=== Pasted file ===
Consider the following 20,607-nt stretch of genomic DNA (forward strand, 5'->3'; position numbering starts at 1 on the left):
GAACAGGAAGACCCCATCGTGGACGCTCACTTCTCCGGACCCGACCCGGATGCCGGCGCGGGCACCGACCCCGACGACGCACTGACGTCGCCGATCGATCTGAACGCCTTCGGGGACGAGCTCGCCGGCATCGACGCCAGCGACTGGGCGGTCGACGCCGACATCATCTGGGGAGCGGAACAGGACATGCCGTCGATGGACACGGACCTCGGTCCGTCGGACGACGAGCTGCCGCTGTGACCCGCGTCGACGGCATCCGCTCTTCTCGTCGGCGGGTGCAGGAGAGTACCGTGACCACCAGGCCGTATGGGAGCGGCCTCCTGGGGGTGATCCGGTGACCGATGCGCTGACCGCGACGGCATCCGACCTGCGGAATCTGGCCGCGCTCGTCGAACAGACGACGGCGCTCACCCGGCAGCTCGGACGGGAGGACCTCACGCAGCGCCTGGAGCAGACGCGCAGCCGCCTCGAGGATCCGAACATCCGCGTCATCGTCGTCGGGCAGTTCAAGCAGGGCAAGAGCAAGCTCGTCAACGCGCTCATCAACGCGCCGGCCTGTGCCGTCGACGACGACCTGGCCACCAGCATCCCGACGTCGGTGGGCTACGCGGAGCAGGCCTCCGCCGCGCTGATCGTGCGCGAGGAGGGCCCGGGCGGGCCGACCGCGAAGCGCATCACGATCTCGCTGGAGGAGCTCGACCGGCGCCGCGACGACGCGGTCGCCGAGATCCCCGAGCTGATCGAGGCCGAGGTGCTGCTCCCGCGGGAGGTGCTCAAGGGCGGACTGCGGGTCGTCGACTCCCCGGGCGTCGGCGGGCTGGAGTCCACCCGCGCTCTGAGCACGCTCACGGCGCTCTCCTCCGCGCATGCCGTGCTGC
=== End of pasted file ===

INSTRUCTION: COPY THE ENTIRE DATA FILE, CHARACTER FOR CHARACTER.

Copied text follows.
Consider the following 20,607-nt stretch of genomic DNA (forward strand, 5'->3'; position numbering starts at 1 on the left):
GAACAGGAAGACCCCATCGTGGACGCTCACTTCTCCGGACCCGACCCGGATGCCGGCGCGGGCACCGACCCCGACGACGCACTGACGTCGCCGATCGATCTGAACGCCTTCGGGGACGAGCTCGCCGGCATCGACGCCAGCGACTGGGCGGTCGACGCCGACATCATCTGGGGAGCGGAACAGGACATGCCGTCGATGGACACGGACCTCGGTCCGTCGGACGACGAGCTGCCGCTGTGACCCGCGTCGACGGCATCCGCTCTTCTCGTCGGCGGGTGCAGGAGAGTACCGTGACCACCAGGCCGTATGGGAGCGGCCTCCTGGGGGTGATCCGGTGACCGATGCGCTGACCGCGACGGCATCCGACCTGCGGAATCTGGCCGCGCTCGTCGAACAGACGACGGCGCTCACCCGGCAGCTCGGACGGGAGGACCTCACGCAGCGCCTGGAGCAGACGCGCAGCCGCCTCGAGGATCCGAACATCCGCGTCATCGTCGTCGGGCAGTTCAAGCAGGGCAAGAGCAAGCTCGTCAACGCGCTCATCAACGCGCCGGCCTGTGCCGTCGACGACGACCTGGCCACCAGCATCCCGACGTCGGTGGGCTACGCGGAGCAGGCCTCCGCCGCGCTGATCGTGCGCGAGGAGGGCCCGGGCGGGCCGACCGCGAAGCGCATCACGATCTCGCTGGAGGAGCTCGACCGGCGCCGCGACGACGCGGTCGCCGAGATCCCCGAGCTGATCGAGGCCGAGGTGCTGCTCCCGCGGGAGGTGCTCAAGGGCGGACTGCGGGTCGTCGACTCCCCGGGCGTCGGCGGGCTGGAGTCCACCCGCGCTCTGAGCACGCTCACGGCGCTCTCCTCCGCGCATGCCGTGCTGC